Panels from Thor v.3 #10 (September 2008),
script by J. Michael Straczynski;
pencils by Olivier Coipel;
inks by Mark Morales, Allen Martinez, and Victor Olazaba;
colors by Laura Martin;
letters by Chris Eliopoulos
Hey, what's with this pronouncement of food? Could it be a lead-in to a special themed event week comin' up? Mmmmmm...could be!
Superhero comic books focus on the big: the boistrous, the loud, the bombastic. But don't forget to focus past the action to check out the background details: the elements that aren't integral to the plot but which is a delightful little bit of stage dressing. In other words: keep your eyes peeled for the little cool things.
Star Trek is a show that once guest-starred a giant white rabbit...
...so it's only fitting that you'll often find Easter eggs in Trek. Tribbles in Star Trek III and Star Trek the reboot. "Tom Servo's Used Robots" is listed on the directory of Deep Space Nine's Promenade (one of dozens of signage easter eggs). When M*A*S*H's David Ogden Stiers guest-stars as a doctor on Star Trek: The Next Generation, he's working on Enterprise terminal #4077. The U.S.S. Bozeman, designed by modelmaker Greg Jein, who also worked on Steven Spielberg's 1941. The Bozeman's registry number? NCC-1941.
Around here I call easter eggs in comic books ""Little Cool Things." Here's a page from from a recent IDW Star Trek comic. Can you find the Little Cool Thing and explain its possible significance? (Sure you can! I have faith in your intelligence. And Trek geek-knowledge!)
Page from Star Trek: Mission's End #1 (March 2009), script by Ty Templeton, pencils and inks by Stephen Molnar, colors by John Hunt, letters by Neil Uyetake
Obviously this is an early mission of Kirk on the Enterprise, set before "Where No Man Has Gone Before" (Gary Mitchell is still alive; the Starfleet uniforms still have colored collars), so chronologically this takes place previous to The Galileo Seven, the first appearance of the Enterprise's shuttlecraft in the original TV series.
According to Mission's End #1 Sutherland and Niagara are two of the Big E's other shuttles in non-continuity (can we use the term "expanded universe" here, or that solo-ly a Star Wars term?).
Sutherland is (like Enterprise) a ship name with a fine naval tradition: there are three ships of the British Royal Navy that have borne the name H.M.S. Sutherland, ranging from the early 18th century through today. This modern-day frigate was launched in 1996 and is still in service today:
Wow, that's a great but not very dramatic photo. If the Sutherland was starring in a Trek-like series, we'll need a much more theatrical opening shot.
Yeah! That's more like it! Bloody hell we're badass!
There's a canonical Sutherland in Trek history, although this ship appears chronologically after the events in this comic book:
That's the U.S.S. Sutherland, temporarily commanded by Data during one of the ten or twelve Klingon war episodes of TNG (this one was "Redemption II : Klingon Boogaloo."). Sutherland also saw action during the Dominion War on DS9, and is mentioned in other episodes. Onscreen, the Sutherland itself has a cool Little Cool Thing: the motto on her bridge's dedication plaque is "There will be an answer, let it be..." Probably the work of Admiral McCartney, commanding the fleet from U.S.S. Yellow Submarine.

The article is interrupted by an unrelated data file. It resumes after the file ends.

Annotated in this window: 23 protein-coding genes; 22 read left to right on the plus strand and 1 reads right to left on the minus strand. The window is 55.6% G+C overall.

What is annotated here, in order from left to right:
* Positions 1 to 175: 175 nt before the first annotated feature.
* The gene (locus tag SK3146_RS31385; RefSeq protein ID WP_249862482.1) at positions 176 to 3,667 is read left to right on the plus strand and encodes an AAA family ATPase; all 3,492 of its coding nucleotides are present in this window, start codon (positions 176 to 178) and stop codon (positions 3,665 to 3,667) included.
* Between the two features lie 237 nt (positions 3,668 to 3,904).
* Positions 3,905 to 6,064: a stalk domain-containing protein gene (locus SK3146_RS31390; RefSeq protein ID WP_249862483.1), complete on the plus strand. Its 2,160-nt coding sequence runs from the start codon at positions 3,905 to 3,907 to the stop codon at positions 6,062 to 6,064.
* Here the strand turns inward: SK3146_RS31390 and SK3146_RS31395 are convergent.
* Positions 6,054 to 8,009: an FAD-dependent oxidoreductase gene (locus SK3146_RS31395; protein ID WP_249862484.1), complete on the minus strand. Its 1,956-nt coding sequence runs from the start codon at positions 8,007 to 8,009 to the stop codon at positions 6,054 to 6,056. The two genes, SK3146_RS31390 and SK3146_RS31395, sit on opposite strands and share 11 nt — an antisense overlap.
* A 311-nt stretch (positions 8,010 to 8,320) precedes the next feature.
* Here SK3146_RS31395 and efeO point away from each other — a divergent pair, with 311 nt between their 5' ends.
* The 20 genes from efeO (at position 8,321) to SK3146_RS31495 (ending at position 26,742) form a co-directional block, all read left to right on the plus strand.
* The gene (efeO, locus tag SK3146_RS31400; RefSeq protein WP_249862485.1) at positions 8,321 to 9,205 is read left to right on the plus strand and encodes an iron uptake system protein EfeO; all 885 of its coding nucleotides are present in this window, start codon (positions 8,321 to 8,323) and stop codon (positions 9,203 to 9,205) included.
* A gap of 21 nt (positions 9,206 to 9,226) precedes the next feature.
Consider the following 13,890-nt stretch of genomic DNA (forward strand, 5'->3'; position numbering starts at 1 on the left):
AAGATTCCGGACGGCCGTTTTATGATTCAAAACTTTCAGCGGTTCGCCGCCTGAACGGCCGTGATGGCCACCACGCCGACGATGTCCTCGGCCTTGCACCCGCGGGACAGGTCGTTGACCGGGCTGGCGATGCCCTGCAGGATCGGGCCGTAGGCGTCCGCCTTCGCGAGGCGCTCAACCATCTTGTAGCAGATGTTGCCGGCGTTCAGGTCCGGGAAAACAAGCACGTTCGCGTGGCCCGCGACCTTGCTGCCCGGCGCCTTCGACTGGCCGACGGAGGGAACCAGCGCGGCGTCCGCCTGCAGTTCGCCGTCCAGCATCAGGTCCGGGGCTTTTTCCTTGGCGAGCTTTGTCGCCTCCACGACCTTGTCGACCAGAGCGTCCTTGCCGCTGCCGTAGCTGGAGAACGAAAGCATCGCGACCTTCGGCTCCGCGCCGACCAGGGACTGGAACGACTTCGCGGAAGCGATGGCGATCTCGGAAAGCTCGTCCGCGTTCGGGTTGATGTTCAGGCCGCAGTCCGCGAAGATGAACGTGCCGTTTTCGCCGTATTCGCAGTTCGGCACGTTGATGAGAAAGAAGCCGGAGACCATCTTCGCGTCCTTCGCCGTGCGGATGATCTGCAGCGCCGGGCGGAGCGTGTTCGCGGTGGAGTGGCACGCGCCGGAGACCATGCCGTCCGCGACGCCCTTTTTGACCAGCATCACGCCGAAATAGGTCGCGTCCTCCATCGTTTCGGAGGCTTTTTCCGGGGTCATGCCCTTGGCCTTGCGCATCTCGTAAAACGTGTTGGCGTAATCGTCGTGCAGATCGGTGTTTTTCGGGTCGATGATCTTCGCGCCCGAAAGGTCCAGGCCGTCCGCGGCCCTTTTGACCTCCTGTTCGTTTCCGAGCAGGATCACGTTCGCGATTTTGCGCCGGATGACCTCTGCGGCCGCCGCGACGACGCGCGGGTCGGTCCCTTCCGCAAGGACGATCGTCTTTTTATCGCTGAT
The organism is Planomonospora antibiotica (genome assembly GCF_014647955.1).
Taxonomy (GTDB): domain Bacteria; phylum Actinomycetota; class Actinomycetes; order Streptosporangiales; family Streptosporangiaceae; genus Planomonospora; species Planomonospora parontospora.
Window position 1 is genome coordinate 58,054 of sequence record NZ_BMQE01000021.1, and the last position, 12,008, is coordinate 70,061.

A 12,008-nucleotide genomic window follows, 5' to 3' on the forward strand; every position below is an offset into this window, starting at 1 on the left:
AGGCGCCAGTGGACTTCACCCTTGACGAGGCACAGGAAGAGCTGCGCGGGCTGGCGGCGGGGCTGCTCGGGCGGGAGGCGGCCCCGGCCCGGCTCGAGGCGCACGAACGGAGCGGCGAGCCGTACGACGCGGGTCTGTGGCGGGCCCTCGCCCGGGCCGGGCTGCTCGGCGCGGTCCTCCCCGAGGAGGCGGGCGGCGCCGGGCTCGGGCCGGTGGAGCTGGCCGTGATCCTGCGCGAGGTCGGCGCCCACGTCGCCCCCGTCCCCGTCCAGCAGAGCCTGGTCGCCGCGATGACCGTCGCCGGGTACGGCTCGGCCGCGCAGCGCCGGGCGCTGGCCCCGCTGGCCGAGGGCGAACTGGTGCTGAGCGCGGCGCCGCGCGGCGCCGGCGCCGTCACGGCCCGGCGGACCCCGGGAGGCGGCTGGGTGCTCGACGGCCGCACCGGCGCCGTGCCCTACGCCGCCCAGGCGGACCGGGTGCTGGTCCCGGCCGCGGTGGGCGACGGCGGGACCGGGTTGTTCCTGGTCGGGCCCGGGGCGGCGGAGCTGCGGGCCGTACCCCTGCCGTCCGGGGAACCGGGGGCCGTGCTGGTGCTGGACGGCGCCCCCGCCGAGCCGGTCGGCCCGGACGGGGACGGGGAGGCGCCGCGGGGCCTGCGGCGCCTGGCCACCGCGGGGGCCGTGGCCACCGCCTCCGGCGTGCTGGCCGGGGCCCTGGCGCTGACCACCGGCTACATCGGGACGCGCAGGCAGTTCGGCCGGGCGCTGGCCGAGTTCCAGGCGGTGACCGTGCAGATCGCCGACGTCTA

So, maybe the shuttlecraft Sutherland is named after this or the fine RN ships before her. But I'd like to propose a different inspiration for the Sutherland:
This is another H.M.S. Sutherland but a fictional one: it's commanded by Captain Horatio Hornblower, hero of the series of naval adventure novels by C. S. Forester. Hornblower himself called it the ugliest ship of the line in the Royal Navy. During the Napoleonic Wars, Hornblower faces his own personal Kobayashi Maru test: Sutherland has lost her mast and many of his men are killed or wounded. How would James T. Kirk get out of this one? Hornblower, in a move the Kirk of Star Trek III would have understood, surrenders the Sutherland...but, as a demasted wreck, still manages to hold the blockade against the enemy French until reinforcements arrive to batter the French ships. Hornblower might have said "I don't believe in the no-win scenario," but he (as well as the rest of humanity throughout history) was never as cocky as Kirk. Tone it down a li'l, Tiberius!
EDIT: Mr. Ty Templeton, author of this Trek yarn, stops by in our comments to let me know that the Hornblower connection is the correct interpretation. Thanks for the clarification, Ty!)
If my memory serves me, Hikaru Sulu uses the same strategy of surrender to the Klingons during Academy test in the Trek novel Kobayashi Maru. Hmmm, I can definitely picture swashbucklin' Sulu reading the Hornblower novels. Which only goes to prove: it's okay to be Takei.
But there very well could be a third inspiration for the shuttle Sutherland. I'm a big fan of the animated Trek, and if you watch the end credits (from a time in television history when shows had end credits instead of a tiny strip of minuscule credits running at Scalosian-speed), you'll spot the rotating credits of Lou Schimer and Norm Prescott, forever locked in rotation, in their endless battle to be the guy with the credit on top. Hey, you two...let that be your last battlefield!
But in addition to the wheel o' Schimerscott, you'll recognize Hal Sutherland, longtime director of animation at Filmation...and director of the animated Trek series.
Well, sure: I think that the Hornblower novels are probably the most likely inspiration for Mission's End's shuttlecraft Sutherland. That's a Little Cool Thing. But I like to think that maybe Hal Sutherland, who directed episodes that showed us Spock's homeworld, gave us Kirk's middle name, and showed Uhura in command of the Enterprise for once, might have been an inspiration too. At least, in my book he is.
(Pssst: I won't mention that they misspelled "Niagara" if you don't.)